Clown prince of sumo Takamisakari retires | The Japan Times

Clown prince of sumo Takamisakari retires | The Japan Times.

At the core of Sumo is stoicism.  You never complain, criticise or boast.  Whereas WWF is all about bragging and bullshit, sumo is about subtlety wrapped in extraordinary physical and mental strength.  (If you’re not familiar with pro-wrestling, just compare the original Iron Chef with Iron Chef from any other country.)

There’s no better demonstration of this than during the NHK Interview with the winner at the end of a tournament:

NHK: Congratulations on a wonderful performance.

Winner: Thank you very much

NHK: You were very powerful, your techniques were superb and you broke every sumo record in the sumo record books since 1752.  You must be ecstatic.

Winner: I just wanted do to my own sumo.

NHK: Your mother and father, their mothers and fathers and their mothers and fathers have been watching you every day.  You must be very proud.

Winner: I wish to thank all of my fans for barracking for me.  I just wanted do to my own sumo. Thank you very much.


I loved Terao (the Tetsujin “Iron Man” of sumo) with his no-nonsense limitless range of techniques, his long career from age 16 to 39 and his huge pectorial muscles.  My other favourite was Tochiazuma, one of only 2 rikishi to win at all 6 divisions who was so close to becoming Yokozuna before suffering a minor stroke and heart attack.  His tears of joy during his NHK interview in January 2002 were a concession to the emotion of being only the 6th shin-Ozeki (newly-promoted Ozeki) to win and 30 years after his father won the same tournament.

Takamisakari is cut from very different cloth, he is.  He wears his heart on his sleeve while maintaining a certain dignity.  His emotions are raw but the joy, pain, anger, passion, frustration, elation and ecstasy are directed to himself; not against his opponents or his fans.  And his fans (well, everyone) love him so much.  Watch almost any video of him on Youtube and the crowd’s love for him is obvious.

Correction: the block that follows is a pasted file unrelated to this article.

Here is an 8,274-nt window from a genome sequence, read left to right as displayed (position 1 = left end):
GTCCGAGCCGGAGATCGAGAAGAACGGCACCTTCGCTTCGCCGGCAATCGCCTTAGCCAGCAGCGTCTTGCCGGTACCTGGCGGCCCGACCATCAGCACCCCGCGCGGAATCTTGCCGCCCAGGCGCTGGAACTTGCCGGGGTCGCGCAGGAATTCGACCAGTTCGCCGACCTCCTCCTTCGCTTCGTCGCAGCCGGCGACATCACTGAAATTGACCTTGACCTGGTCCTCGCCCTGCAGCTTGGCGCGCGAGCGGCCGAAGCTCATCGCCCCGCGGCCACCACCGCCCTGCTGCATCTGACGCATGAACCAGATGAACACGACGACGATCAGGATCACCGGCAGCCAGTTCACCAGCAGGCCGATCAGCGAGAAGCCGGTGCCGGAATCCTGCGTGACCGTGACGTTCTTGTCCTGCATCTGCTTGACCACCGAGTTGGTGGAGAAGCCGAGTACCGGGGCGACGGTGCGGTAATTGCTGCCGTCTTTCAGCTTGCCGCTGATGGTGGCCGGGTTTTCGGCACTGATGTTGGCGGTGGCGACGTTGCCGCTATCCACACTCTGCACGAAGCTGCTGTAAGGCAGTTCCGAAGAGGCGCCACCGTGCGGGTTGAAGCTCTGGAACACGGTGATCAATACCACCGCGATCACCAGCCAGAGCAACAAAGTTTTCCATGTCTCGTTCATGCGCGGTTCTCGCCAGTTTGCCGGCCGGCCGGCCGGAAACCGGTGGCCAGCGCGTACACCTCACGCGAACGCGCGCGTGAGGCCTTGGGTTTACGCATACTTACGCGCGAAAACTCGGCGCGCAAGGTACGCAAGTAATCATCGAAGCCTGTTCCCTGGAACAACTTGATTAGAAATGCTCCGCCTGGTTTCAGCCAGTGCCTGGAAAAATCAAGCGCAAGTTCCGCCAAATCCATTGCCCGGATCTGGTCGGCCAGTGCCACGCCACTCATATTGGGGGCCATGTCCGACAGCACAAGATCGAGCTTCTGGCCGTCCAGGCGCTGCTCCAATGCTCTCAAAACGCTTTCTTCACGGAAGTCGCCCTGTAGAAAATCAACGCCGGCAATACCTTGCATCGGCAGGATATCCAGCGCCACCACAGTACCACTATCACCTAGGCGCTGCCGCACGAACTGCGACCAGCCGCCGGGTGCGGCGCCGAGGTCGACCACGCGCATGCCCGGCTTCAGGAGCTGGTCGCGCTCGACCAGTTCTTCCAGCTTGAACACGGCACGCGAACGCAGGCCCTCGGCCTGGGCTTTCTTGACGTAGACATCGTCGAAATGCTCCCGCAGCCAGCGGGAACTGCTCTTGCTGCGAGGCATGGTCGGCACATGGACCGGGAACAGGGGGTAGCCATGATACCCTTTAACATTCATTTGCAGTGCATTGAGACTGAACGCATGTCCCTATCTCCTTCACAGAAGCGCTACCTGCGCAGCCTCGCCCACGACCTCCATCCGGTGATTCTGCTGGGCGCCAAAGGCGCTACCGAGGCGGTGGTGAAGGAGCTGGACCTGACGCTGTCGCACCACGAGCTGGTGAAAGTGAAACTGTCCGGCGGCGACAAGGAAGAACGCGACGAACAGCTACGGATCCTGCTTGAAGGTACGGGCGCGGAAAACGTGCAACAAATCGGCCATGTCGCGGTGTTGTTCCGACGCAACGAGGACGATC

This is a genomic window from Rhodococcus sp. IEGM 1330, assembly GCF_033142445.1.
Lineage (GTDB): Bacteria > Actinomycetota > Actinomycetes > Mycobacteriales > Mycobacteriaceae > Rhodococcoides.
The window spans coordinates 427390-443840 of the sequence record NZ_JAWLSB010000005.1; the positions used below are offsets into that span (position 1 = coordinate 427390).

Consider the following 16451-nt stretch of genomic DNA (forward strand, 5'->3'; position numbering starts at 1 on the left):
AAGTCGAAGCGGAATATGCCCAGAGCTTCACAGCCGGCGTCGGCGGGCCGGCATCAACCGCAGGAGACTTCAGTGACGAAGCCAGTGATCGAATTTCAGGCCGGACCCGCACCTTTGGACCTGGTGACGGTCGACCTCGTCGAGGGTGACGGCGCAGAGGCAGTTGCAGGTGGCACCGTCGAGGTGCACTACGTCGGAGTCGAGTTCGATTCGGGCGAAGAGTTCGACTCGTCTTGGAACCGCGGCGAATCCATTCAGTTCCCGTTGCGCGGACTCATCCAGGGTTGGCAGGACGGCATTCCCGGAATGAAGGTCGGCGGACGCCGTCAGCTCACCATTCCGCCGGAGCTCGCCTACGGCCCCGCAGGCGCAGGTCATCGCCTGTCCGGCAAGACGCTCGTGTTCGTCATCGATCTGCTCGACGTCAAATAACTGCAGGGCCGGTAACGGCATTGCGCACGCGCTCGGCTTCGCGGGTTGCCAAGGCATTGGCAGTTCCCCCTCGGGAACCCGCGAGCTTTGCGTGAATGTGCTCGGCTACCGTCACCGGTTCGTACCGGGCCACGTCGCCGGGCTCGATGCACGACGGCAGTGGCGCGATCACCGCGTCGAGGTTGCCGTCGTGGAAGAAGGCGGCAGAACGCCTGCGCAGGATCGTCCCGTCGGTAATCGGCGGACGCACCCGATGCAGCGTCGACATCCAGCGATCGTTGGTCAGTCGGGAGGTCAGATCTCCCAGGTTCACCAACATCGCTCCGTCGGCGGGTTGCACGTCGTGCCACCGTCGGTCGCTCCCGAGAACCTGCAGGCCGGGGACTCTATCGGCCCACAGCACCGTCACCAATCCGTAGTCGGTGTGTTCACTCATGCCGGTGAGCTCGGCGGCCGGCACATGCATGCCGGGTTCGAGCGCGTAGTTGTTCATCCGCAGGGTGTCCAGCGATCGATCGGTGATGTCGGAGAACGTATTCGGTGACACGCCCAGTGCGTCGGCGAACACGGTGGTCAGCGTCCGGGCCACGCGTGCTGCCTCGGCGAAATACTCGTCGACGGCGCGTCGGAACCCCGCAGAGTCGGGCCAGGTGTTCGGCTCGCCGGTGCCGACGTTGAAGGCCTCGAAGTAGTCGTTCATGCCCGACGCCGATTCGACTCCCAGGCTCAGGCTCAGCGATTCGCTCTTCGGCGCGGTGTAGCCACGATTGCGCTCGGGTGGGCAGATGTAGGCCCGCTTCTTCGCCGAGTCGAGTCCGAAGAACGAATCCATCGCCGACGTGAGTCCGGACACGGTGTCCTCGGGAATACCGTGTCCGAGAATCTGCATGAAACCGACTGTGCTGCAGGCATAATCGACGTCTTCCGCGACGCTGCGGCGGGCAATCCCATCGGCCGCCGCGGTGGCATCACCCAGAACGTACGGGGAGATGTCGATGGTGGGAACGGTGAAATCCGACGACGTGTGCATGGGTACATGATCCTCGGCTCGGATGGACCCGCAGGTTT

“Clown Prince” is not the most fitting moniker.  Akebono gave him the nickname “Robocop” after his robotic moves (not like Peter Crouch), not for any lack of emotion.

This video shows the shikiri purification ceremony performed before each bout, but rarely seen unless you watch it live.  The banners that circle the dohyo are sponsors for the bout adding kensho-kin money to go to the winner; the envelopes are shown on the gyoji’s [umpire’s] gunbai “war fan” at the end.  At the last pass of the shikiri at about 2:20 in the video Takamisakari in the blue mawashi does his thing.

Takamisakari’s sponsors (the five striped banners) have two versions of a TV commercial featuring him: one where he wins the bout and one where he loses.  What other sports-person can sell just as well when they lose?

A great character the likes of which may not be seen again.


Harumafuji claims perfect record | The Japan Times

Harumafuji claims perfect record | The Japan Times.

Good to see good Sumo news.  Harumafuji gets “Zensho Yusho”, a perfect 15-0 record in the January tournament, thereby silencing the critics on the Yokozuna Deliberation council owing to his “poor” 9-6 record in November 2012.

Baruto sadly won’t be automatically returning to the Ozeki rank; his 8-7 record short of the 10-5 he needed for that.  He’ll stay at Sekiwake and will need good numbers in consecutive tournaments to earn promotion.


I’m tracking every movement with MapMyRide.  Every bike ride is recorded and shared with all humanity.  I keep the tracking of some activities such as walking the dogs for myself only.

The MapMy… apps and websites are quite good.  I’d previously used WalkWatch and found it easy to use but difficult to export the rich data it had captured.  I’m resigning myself to losing the maps of Japan I gathered last time I wandered around.

MapMyRide gets around that issue by saving to your account on-line when you finish a workout.  This is its stand-out feature since blowing away the app won’t affect the runs recorded on the website.  It will also allow you to upload from 9 popular training tracker apps and systems like Garmin, Polar and Nike+ as well as a few file formats.

The website and app are not without problems:

  1. Metric or imperial measurements are displayed at random, sometimes different units on the same page,  despite the measurement setting you choose.
  2. Date format reverts to MM-DD-YYYY (why?) instead of the preference chosen.
  3. The height that I input changes from 1.95m to 1.93 or 1.90, metric amounts that correspond to the nearest inch. (see point 1)
  4. The weight I input… It isn’t clear if it the website keeps track of weight, waist and resting heart rate.  Those are useful measures.  You record them against your profile, so they are probably point-in-time rather than tracked.
  5. If you do the same course multiple times in a workout, you only can analyse of one of the runs.

None of these are show-stoppers, but I’d like to see them fixed.

Happy riding.

UPDATE: 28/01/2013 16:54 – I just found another one: I just completed a lovely mountain bike workout in the drizzle on a new and very steep track at the highest climb I’ve attempted recently.  What is even more remarkable is that MapMyRide calendar believes that this happened on both 28 and 29/01/2013.

MapMyRide calendar can see your future.
MapMyRide calendar can see your future.